Given that his surplus was 6,477,548 extra votes in states he won, Gore had hundreds of alternate paths.

Verdict: Extremely flippable.

2004: Deficit Factor of 115,573 Votes

Sen. John Kerry lost the electoral vote by 286 to 252, meaning he needed to pick up 18 electoral votes to win. Curiously, the minimum viable alternative does not include Ohio, the archetypal swing state. Instead, if Kerry could have snagged Colorado, Iowa and Nevada — at the expense of never setting foot in Ohio — he would have won.

Winning Ohio by itself would have worked as well. He lost there by 118,599 votes, just a bit more than the combined extra votes he needed in the aforementioned three states. Kerry’s surplus was 5,758,792 in states he won, so again, there were plenty of Democratic votes to go around.

Verdict: Very flippable.

2008: Deficit Factor of 1,230,018 Votes

While John McCain had a surplus of 4,932,922 votes in red states, all of the smallest deficits involve a capture of six blue states. (There’s a modestly better solution involving seven states, which requires the algorithm to test 1,560,780 septets, but six already seems like an outside number of states to turn.)

The minimum viable alternative scenario requires McCain to capture Florida, Indiana, New Hampshire, North Carolina, Ohio and Pennsylvania, netting him 98 electoral votes, one more than he needed to pick up.

Verdict: Minimally flippable.

2012: Deficit Factor of 429,468 Votes

Mitt Romney had both a larger surplus than McCain — 6,800,601 votes — and less ground to make up, with 64 extra electoral votes required to win. His best path was to capture Florida, New Hampshire, Ohio and Virginia, though there are many alternative routes under 600,000 votes that don’t involve Ohio. For example, 595,271 votes could have very, very narrowly flipped Florida, Iowa, New Hampshire, New Mexico and Pennsylvania.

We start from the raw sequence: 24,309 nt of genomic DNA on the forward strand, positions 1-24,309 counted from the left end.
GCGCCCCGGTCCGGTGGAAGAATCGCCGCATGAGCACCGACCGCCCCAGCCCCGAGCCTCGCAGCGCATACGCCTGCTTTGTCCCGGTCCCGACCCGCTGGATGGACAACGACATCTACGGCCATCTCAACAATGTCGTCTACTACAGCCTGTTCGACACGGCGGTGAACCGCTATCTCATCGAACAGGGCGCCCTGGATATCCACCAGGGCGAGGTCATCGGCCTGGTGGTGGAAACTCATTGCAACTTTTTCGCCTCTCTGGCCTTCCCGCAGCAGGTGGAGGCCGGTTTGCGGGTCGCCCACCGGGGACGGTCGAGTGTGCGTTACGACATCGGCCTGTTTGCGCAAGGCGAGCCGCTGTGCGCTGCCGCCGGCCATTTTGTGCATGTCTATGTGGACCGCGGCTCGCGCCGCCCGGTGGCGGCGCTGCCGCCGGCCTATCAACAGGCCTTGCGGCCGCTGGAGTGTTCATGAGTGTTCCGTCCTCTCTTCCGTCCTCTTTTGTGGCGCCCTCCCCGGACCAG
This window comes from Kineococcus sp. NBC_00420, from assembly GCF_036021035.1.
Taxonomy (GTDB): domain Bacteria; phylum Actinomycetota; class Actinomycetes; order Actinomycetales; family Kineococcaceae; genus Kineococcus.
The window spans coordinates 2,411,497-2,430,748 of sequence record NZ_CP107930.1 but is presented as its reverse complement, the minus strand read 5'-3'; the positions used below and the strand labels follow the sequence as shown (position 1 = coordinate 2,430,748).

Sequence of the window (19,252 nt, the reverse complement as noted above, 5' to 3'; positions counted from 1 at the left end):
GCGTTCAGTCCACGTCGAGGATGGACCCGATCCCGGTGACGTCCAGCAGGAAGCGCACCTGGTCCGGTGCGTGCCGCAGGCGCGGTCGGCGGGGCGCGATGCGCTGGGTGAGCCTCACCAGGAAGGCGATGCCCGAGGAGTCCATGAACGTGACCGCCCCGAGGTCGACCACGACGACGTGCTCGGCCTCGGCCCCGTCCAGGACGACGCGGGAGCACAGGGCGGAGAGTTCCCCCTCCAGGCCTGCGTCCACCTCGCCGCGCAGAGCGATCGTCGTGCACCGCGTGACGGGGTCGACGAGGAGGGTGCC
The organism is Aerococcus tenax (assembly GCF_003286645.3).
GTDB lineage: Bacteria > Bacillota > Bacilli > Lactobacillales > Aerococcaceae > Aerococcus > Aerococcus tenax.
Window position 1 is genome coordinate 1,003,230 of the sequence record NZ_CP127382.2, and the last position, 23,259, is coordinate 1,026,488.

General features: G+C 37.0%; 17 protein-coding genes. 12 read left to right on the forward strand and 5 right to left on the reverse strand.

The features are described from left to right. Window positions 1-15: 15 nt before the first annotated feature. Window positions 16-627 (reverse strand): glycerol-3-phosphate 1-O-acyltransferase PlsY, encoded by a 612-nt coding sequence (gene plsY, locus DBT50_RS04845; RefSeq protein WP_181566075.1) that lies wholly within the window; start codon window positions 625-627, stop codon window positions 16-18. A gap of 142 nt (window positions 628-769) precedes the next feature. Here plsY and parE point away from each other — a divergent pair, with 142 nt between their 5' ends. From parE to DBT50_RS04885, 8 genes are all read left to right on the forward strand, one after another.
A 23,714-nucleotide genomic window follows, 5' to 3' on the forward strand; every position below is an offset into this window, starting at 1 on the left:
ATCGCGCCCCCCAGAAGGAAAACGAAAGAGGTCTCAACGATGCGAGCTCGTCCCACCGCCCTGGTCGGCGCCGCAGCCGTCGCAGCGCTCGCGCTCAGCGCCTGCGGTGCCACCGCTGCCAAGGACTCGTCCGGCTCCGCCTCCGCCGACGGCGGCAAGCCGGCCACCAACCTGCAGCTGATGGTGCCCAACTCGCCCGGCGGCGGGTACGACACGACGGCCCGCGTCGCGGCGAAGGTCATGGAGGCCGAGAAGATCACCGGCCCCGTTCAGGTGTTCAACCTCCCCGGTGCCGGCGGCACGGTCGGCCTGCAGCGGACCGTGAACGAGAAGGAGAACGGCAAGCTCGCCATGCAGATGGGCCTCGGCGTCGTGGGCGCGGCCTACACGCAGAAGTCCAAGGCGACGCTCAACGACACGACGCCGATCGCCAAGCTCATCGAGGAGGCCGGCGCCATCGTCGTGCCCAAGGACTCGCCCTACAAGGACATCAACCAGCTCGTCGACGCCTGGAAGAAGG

Still, that’s a lot of travel time.

Verdict: Slightly Flippable.

2016: Deficit Factor of 77,747 Votes

With a surplus of 11,226,150 votes, there are many alternatives other than Pennsylconsigan. A combination of Florida and Arizona would have cost 204,147 extra votes — which isn’t nothing, or even politically realistic. That’s also the 30th lowest deficit, though some of the smaller ones include Alaska, which, while it doesn’t require a lot of votes to flip since the population is so small, last went Democratic in 1964.

Verdict: Very Flippable.

What all this means for 2020

I’m not in the prediction game, but I’ll make an exception here: If President Trump wins reelection, the Democratic candidate’s surplus will likely far, far exceed his or her deficit. The same will probably be true for Trump if he loses.

But generally speaking, in our fairly small sample of seven presidential elections, the contests that Republicans won are much more fungible than those Democrats won. Both parties are too clustered. But if there’s one advantage for Democrats, it’s that they’re so clustered that their candidate can afford to be overly attentive just where it matters most.

This is the millstone of the Electoral College, but there is a way to shed it: Choose the map that looks most winnable and is closest to 270 electoral votes and go for broke. That strategy has worked quite recently.


Historical presidential results come from the MIT Election Data + Science Lab and were carefully spot-checked against other sources. All scenarios use contemporary state allocations of Electoral College votes accessed from the National Archives website, which required modest manual corrections. Nebraska and Maine, which divide their small number of electoral votes by Congressional District, were treated as winner-take-all states since reliable historical data on the per-district returns is difficult to assemble and are unlikely to change the scenarios.